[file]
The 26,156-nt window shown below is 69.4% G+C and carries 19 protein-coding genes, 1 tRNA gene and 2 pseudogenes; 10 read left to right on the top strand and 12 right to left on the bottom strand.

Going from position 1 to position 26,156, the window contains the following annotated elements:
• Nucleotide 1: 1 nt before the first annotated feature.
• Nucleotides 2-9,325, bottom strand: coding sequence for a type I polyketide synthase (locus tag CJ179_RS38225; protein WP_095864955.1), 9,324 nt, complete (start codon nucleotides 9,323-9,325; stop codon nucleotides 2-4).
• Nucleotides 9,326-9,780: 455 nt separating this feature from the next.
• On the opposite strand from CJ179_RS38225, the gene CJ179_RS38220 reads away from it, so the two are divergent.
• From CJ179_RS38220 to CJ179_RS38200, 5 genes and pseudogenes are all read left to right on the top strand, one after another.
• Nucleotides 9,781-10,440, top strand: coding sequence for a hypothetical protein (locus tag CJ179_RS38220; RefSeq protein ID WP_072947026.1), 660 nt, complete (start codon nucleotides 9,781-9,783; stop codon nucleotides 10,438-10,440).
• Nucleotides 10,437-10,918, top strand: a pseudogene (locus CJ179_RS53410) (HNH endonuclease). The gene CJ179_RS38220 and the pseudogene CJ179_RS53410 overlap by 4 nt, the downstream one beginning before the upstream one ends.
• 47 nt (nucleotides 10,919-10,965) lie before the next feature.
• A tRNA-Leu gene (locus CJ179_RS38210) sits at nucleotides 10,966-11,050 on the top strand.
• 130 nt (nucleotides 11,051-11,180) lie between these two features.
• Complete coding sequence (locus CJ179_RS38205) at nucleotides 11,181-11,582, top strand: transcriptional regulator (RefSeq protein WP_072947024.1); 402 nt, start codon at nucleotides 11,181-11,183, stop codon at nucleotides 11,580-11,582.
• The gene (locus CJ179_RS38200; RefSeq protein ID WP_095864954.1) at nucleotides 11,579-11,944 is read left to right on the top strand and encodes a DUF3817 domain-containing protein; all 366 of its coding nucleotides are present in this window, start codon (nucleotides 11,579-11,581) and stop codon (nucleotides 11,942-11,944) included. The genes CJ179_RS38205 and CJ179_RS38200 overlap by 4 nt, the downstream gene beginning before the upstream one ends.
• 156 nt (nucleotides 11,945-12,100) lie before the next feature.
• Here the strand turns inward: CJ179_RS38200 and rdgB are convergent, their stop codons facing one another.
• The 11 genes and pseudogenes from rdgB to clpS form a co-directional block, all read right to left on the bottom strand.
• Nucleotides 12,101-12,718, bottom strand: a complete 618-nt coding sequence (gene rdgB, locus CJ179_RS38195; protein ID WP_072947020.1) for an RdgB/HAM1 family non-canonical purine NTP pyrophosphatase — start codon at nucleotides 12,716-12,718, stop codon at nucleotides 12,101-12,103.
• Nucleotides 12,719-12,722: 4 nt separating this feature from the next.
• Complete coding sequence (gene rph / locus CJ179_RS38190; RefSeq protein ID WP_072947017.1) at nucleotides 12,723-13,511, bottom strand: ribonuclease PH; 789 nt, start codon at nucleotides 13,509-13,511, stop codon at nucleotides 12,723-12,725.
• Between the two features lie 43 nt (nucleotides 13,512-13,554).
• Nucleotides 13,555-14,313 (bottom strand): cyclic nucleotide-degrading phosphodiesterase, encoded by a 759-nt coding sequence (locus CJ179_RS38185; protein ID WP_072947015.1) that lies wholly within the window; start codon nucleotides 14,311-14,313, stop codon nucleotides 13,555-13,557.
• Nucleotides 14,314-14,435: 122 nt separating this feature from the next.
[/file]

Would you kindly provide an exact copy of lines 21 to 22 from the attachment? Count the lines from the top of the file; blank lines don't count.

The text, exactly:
• Between the two features lie 43 nt (nucleotides 13,512-13,554).
• Nucleotides 13,555-14,313 (bottom strand): cyclic nucleotide-degrading phosphodiesterase, encoded by a 759-nt coding sequence (locus CJ179_RS38185; protein ID WP_072947015.1) that lies wholly within the window; start codon nucleotides 14,311-14,313, stop codon nucleotides 13,555-13,557.